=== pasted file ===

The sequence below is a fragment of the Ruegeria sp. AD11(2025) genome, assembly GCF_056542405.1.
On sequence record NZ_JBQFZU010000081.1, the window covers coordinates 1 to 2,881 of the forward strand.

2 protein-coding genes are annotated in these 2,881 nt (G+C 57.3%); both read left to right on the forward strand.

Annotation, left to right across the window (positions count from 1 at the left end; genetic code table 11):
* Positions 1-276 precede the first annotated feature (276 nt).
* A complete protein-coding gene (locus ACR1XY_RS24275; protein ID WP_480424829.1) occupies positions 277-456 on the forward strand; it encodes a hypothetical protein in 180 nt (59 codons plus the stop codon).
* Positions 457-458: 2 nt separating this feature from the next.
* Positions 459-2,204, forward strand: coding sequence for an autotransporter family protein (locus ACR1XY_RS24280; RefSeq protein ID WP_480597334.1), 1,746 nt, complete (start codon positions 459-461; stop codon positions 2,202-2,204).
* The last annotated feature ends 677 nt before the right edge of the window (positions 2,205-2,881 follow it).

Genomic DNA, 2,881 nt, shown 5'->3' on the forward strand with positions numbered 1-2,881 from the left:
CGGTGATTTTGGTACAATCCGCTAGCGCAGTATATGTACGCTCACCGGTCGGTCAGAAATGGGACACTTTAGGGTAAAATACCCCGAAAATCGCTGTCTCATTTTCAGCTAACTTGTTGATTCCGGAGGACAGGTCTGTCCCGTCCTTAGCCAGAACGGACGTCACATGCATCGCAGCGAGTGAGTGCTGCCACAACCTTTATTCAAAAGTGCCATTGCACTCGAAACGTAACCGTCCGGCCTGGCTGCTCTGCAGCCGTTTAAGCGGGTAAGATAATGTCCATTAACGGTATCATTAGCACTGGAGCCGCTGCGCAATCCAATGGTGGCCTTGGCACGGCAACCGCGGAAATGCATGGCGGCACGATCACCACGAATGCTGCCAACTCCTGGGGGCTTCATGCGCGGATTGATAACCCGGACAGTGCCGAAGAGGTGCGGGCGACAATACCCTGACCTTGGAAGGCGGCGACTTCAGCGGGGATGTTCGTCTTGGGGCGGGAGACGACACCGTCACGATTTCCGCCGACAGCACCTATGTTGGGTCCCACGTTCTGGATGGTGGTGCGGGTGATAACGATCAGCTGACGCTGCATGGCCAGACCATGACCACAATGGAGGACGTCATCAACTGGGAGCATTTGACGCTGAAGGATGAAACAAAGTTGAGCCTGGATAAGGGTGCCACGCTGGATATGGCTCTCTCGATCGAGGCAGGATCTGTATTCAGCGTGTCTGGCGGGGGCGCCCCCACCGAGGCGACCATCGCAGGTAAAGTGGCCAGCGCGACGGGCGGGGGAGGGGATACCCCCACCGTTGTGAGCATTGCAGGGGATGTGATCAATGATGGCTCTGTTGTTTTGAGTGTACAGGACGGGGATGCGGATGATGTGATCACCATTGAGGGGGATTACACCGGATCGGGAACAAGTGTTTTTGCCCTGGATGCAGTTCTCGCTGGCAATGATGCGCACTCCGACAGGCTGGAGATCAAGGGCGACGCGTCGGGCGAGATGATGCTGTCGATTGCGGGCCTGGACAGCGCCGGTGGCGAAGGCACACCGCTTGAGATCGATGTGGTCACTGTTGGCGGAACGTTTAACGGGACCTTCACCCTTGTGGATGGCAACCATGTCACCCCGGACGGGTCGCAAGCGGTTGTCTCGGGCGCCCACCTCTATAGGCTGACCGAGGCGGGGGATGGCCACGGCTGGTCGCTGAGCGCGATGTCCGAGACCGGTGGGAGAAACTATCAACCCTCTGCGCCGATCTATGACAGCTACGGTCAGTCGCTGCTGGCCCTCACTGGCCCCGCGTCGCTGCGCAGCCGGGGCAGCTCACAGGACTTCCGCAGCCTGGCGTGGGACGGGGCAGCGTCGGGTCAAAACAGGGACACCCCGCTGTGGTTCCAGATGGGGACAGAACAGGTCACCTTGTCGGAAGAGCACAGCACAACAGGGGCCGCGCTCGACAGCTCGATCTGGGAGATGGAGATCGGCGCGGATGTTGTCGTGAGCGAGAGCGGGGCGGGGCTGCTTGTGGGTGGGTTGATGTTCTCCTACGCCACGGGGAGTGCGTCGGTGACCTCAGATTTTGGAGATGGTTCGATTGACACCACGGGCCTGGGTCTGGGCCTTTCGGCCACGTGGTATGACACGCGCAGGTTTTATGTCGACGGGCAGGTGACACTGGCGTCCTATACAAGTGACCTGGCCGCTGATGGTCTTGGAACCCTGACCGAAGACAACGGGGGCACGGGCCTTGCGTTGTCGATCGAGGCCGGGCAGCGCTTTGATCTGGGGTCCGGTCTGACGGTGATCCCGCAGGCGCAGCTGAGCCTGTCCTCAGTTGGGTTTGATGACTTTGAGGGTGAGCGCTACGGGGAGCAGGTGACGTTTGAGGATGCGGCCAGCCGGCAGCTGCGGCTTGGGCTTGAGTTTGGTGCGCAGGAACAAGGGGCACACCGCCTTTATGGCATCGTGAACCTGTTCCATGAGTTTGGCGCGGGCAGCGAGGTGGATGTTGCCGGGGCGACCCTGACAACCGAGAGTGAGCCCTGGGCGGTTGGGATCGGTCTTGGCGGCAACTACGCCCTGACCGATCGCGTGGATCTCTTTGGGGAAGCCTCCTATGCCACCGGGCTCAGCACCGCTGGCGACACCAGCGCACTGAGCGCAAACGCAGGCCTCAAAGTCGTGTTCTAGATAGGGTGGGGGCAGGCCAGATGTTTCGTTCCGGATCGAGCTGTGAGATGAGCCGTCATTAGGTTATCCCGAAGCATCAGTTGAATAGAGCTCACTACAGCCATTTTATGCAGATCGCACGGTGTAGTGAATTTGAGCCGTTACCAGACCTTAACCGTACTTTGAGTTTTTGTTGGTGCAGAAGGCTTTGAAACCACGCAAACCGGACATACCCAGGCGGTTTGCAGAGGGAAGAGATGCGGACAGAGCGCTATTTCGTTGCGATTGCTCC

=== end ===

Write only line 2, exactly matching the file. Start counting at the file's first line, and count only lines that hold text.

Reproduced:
On sequence record NZ_JBQFZU010000081.1, the window covers coordinates 1 to 2,881 of the forward strand.